Model Karlie Kloss (left) set off some controversy when she walked the runway wearing a Native American headdress (also called a war bonnet), a culturally insensitive faux pas that led the company to pull the footage of the offending outfit from its planned Dec. 4 broadcast.
Several Native American groups called the lingerie company out for the blunder. Native Appropriations, a blog covering imagery of indigenous cultures, accused the retailer of "egregious cultural appropriation, stereotyping, and marginalizing of Native peoples." Ruth Hopkins, a columnist for a Native American news site, wrote that "after years of patronage and loyalty to the Victoria's Secret brand, I am repaid with the mean-spirited, disrespectful trivialization of my blood ancestry and the proud Native identity I work hard to instill in my children." Putting a headdress on a white model is particularly offensive, she wrote, because among the Sioux tribe, war bonnets are exclusively worn by men, with each feather symbolizing an act of valor.
Well, now you're in trouble. Don't go trivializing war bonnets by putting them on white women. It seems that the same people who gave "years of patronage" to Victoria's Secret are now asking to be patronized. Really, Ruth - you instill your children with the pride of wearing a headdress and fighting? What a proud tradition to pass along to your kids. Hatchets and war paint for Christmas around your house?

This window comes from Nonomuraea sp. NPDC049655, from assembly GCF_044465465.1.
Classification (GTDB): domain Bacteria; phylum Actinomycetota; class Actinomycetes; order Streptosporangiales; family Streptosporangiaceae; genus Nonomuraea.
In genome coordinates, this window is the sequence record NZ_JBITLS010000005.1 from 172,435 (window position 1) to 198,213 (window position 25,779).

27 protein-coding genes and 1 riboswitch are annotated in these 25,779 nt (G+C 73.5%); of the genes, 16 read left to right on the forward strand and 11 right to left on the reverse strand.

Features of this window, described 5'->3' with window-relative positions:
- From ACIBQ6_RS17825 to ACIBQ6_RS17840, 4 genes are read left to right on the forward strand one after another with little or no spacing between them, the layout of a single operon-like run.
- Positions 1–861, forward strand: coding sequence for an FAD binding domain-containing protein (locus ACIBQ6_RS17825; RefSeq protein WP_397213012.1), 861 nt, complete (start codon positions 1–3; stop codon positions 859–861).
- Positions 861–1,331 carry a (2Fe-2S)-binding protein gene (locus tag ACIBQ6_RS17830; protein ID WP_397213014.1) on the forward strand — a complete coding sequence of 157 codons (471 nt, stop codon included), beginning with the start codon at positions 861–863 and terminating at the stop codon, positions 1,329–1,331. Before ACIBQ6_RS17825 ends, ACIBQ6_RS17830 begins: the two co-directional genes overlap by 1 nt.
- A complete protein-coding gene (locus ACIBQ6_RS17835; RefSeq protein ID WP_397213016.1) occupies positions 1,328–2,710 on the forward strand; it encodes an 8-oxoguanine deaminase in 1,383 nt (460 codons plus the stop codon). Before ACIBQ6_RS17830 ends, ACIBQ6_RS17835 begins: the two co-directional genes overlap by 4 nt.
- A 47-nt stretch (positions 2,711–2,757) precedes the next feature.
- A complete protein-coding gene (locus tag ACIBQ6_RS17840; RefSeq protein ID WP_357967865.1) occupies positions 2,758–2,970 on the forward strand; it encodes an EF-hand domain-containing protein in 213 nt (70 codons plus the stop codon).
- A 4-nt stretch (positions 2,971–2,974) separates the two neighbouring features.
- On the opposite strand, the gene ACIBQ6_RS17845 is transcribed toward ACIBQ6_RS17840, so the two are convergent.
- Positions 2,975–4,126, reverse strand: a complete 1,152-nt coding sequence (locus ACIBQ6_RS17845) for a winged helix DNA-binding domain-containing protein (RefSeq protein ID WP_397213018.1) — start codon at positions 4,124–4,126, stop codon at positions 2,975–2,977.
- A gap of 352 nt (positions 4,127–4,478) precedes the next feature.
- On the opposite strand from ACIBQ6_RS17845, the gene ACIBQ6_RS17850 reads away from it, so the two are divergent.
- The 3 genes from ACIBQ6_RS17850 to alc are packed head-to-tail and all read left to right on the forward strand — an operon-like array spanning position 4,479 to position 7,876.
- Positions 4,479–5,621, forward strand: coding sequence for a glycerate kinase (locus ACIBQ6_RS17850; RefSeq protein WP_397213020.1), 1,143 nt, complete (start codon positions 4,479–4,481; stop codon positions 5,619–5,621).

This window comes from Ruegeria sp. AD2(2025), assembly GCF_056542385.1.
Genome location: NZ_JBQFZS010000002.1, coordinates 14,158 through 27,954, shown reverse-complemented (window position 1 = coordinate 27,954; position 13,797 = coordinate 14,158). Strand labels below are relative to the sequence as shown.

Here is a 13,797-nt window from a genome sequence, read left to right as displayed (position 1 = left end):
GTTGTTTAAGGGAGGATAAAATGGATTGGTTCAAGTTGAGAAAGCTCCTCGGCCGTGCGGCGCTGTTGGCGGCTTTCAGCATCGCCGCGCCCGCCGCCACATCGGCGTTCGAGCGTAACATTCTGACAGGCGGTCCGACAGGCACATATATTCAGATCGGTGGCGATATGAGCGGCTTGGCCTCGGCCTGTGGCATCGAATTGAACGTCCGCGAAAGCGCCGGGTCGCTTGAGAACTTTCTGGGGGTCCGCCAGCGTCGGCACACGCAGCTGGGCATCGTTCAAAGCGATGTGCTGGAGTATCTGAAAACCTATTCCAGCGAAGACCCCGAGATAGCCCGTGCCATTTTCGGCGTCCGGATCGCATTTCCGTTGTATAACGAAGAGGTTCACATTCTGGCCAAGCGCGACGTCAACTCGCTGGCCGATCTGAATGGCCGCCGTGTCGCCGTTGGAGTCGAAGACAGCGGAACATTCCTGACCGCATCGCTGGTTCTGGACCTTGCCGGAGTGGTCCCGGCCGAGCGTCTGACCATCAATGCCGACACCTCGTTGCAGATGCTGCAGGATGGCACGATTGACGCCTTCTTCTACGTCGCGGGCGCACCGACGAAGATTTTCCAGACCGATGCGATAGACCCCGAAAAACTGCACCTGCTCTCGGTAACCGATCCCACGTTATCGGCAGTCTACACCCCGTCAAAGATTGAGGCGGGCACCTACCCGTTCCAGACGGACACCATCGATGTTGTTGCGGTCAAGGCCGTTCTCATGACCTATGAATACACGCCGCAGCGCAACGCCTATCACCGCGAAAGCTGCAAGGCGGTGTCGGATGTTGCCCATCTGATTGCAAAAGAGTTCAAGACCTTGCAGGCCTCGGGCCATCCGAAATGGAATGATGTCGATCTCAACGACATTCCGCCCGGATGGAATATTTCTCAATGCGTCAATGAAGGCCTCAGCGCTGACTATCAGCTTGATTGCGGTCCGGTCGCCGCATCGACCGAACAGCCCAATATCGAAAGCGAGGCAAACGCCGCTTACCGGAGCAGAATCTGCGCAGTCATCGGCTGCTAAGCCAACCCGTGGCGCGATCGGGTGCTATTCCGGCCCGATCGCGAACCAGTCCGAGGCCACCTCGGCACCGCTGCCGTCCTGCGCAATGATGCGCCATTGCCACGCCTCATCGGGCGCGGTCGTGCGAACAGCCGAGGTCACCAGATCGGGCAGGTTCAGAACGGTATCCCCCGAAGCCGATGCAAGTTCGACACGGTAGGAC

We just emerged from a holiday that we white people call Halloween. Around the country (and even in New Jersey) millions of kids donned costumes of all sorts that either mocked or emulated some culture or another. Some of them fictitious and others factual. Where was your native Appropriations blog to chase kids around dressed up like little Indians?
Perhaps you are only offended when it's a big-time TV show and you can make a name for yourself by becoming a National Pain in the Ass?
That's it, isn't it? You find an easy target and launch an assault. The low-hanging fruit of political correctness. Most of us are sick of having to constantly look over our shoulders for those of you with clipboards and agendas. The bigger problem is that companies like Victoria's Secret kowtow to your wishes, when what they should say is "Shut up and sit down."
The reason things like this are news is because companies think that the rest of America cares.